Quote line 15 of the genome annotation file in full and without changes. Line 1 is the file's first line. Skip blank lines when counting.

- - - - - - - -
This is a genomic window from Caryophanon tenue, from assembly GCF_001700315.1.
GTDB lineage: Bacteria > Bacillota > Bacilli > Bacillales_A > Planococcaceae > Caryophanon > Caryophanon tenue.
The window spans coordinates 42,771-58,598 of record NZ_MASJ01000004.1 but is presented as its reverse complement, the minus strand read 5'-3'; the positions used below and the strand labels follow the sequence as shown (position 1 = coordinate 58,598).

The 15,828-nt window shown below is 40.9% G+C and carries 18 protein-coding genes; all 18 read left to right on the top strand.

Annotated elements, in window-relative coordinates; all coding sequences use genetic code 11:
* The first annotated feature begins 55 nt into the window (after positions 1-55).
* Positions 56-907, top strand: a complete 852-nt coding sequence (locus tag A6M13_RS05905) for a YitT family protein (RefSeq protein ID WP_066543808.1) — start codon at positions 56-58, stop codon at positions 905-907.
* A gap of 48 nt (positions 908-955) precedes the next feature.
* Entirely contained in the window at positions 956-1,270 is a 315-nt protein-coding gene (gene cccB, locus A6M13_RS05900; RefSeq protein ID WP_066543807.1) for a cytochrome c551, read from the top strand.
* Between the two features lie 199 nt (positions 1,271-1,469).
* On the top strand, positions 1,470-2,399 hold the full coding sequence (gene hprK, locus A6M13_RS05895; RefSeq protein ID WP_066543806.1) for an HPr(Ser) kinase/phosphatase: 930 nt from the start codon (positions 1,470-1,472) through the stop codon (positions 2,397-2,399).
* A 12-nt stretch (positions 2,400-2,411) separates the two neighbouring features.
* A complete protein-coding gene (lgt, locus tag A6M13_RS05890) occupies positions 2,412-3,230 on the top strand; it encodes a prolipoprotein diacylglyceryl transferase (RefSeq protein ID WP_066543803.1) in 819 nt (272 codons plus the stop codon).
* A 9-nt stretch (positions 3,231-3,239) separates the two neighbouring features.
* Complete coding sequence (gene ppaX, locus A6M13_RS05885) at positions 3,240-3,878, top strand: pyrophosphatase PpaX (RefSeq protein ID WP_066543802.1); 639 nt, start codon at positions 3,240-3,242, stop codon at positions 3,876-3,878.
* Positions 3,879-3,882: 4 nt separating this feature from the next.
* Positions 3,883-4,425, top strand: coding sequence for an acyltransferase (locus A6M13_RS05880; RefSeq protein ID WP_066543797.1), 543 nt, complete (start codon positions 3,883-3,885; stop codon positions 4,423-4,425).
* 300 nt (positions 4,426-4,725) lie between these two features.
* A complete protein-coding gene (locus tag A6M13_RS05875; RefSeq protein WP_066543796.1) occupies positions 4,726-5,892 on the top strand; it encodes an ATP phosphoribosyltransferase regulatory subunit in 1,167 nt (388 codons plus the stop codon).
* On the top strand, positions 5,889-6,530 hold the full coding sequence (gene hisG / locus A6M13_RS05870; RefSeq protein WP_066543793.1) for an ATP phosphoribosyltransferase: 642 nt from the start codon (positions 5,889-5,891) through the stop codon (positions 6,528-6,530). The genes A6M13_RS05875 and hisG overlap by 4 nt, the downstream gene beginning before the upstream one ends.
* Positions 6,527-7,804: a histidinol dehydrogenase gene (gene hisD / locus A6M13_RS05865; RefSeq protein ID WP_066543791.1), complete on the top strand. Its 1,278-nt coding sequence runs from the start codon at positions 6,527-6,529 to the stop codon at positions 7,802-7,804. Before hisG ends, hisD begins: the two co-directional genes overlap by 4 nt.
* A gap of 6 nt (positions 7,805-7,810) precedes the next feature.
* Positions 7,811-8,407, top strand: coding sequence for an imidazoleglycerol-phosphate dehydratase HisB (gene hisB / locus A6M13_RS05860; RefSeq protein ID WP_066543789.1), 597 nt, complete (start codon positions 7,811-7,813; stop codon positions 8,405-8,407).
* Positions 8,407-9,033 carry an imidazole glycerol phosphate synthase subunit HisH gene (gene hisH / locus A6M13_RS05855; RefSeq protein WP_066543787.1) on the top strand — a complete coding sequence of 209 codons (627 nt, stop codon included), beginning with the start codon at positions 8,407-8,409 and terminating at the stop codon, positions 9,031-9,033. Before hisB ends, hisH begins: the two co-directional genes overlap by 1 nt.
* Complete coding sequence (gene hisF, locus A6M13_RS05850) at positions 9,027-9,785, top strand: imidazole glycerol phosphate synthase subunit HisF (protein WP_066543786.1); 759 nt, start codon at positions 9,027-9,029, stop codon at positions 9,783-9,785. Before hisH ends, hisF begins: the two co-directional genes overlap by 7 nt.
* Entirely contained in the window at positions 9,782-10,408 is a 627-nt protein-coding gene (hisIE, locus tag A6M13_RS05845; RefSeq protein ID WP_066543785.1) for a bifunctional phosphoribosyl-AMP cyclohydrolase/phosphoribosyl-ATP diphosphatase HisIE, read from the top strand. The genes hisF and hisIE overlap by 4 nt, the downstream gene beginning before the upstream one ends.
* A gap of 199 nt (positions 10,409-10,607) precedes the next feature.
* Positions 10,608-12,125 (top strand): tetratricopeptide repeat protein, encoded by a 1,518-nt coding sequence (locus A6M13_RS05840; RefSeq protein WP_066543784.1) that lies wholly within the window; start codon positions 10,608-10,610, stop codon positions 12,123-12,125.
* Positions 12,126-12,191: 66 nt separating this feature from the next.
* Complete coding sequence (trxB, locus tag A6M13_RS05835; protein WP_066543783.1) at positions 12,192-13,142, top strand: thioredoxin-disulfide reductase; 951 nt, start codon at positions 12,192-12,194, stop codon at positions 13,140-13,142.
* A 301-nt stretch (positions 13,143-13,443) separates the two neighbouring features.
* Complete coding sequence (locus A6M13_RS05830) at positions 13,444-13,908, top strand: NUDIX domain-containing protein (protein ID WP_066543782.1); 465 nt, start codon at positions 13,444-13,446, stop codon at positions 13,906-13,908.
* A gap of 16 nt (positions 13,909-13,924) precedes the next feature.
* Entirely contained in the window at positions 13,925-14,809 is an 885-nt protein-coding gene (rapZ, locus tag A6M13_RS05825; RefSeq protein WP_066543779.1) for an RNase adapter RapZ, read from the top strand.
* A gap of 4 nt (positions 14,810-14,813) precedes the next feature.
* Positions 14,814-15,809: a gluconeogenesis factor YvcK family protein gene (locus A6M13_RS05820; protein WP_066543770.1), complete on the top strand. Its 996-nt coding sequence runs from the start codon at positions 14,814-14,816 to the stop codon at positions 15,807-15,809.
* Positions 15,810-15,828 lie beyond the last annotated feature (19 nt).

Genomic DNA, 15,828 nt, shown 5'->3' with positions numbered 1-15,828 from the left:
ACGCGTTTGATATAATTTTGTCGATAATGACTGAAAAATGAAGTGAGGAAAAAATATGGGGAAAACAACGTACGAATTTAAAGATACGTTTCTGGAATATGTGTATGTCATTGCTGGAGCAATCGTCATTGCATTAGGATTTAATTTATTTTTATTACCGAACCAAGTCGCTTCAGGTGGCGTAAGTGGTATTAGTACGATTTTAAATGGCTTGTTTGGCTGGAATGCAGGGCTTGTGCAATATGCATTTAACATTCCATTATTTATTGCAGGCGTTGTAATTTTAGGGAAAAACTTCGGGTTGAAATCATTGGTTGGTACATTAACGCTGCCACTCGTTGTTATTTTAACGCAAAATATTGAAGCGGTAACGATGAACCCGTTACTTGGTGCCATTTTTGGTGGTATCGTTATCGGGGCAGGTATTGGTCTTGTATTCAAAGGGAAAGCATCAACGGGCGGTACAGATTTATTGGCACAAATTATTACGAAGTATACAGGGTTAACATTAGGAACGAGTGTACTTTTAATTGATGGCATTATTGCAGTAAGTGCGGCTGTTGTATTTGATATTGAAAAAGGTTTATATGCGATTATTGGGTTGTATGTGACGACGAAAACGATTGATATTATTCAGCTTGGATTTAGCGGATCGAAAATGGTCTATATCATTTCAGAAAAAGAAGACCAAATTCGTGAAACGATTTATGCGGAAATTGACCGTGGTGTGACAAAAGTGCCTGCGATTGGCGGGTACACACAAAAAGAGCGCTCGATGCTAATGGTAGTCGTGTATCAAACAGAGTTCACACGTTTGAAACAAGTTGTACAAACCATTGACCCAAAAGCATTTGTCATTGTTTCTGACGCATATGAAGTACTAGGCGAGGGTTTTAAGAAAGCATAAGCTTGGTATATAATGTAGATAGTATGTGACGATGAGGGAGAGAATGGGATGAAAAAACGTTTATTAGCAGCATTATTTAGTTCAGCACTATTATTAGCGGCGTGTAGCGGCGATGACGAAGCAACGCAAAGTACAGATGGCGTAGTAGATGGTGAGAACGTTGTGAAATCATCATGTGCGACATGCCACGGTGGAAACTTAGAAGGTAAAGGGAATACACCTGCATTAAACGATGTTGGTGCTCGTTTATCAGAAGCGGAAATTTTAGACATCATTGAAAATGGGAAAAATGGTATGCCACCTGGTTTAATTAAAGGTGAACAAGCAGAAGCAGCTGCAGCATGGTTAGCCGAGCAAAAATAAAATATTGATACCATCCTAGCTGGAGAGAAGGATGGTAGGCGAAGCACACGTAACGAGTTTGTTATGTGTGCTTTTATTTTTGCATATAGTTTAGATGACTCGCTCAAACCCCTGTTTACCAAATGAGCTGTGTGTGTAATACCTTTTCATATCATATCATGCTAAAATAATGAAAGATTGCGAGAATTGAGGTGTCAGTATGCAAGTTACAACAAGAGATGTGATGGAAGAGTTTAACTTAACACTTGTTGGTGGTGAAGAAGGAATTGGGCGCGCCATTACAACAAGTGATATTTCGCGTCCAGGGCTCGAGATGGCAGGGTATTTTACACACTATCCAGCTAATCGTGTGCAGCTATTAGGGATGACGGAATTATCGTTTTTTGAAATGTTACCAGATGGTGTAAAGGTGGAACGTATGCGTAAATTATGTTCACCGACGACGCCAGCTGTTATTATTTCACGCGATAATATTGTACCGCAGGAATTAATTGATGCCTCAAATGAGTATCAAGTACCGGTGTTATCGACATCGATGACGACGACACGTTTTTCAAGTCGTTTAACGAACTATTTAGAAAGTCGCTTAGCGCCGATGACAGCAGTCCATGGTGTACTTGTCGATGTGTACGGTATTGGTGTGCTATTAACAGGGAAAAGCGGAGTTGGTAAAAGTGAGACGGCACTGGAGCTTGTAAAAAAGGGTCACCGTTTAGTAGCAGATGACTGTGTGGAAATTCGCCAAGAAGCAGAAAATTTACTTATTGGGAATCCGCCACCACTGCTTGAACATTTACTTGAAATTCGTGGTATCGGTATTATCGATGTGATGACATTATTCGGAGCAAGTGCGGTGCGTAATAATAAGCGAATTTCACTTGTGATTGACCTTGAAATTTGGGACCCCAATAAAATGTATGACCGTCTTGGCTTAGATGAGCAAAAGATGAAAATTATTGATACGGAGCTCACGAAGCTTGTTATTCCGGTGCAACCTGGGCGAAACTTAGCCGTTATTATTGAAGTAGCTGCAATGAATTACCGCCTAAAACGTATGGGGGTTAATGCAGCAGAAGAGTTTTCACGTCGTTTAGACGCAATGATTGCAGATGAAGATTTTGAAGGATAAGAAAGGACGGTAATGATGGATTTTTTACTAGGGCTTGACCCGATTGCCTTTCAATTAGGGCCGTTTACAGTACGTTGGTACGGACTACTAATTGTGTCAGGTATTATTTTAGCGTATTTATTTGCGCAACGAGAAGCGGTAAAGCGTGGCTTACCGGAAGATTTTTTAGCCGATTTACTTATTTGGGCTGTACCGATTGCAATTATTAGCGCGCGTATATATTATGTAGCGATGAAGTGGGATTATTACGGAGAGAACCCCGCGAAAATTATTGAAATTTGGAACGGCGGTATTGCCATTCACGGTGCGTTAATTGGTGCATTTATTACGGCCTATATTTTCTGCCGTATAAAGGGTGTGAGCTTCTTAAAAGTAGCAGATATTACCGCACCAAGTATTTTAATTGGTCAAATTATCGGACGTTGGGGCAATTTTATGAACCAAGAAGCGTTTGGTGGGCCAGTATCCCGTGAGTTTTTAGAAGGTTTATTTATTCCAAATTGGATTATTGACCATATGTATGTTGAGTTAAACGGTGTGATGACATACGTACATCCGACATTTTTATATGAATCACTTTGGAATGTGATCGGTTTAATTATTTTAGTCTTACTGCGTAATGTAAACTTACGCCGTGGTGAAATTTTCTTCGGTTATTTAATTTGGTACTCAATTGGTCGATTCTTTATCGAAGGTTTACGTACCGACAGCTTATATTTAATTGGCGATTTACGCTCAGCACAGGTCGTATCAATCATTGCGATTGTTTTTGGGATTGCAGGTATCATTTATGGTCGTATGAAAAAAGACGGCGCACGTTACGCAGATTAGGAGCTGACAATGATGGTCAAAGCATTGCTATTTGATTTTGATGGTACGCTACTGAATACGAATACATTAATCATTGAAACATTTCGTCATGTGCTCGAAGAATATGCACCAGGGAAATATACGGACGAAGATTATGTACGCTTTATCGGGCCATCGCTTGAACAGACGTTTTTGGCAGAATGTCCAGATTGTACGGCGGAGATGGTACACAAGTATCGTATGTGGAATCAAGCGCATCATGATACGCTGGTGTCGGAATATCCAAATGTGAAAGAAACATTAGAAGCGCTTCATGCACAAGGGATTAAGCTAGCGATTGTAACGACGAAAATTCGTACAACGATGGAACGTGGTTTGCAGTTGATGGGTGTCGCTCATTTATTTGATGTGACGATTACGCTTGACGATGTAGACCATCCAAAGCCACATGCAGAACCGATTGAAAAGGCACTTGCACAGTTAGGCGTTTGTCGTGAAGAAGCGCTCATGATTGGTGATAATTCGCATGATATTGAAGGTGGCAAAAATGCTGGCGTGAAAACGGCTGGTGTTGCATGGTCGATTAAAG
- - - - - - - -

* Complete coding sequence (gene ppaX, locus A6M13_RS05885) at positions 3,240-3,878, top strand: pyrophosphatase PpaX (RefSeq protein ID WP_066543802.1); 639 nt, start codon at positions 3,240-3,242, stop codon at positions 3,876-3,878.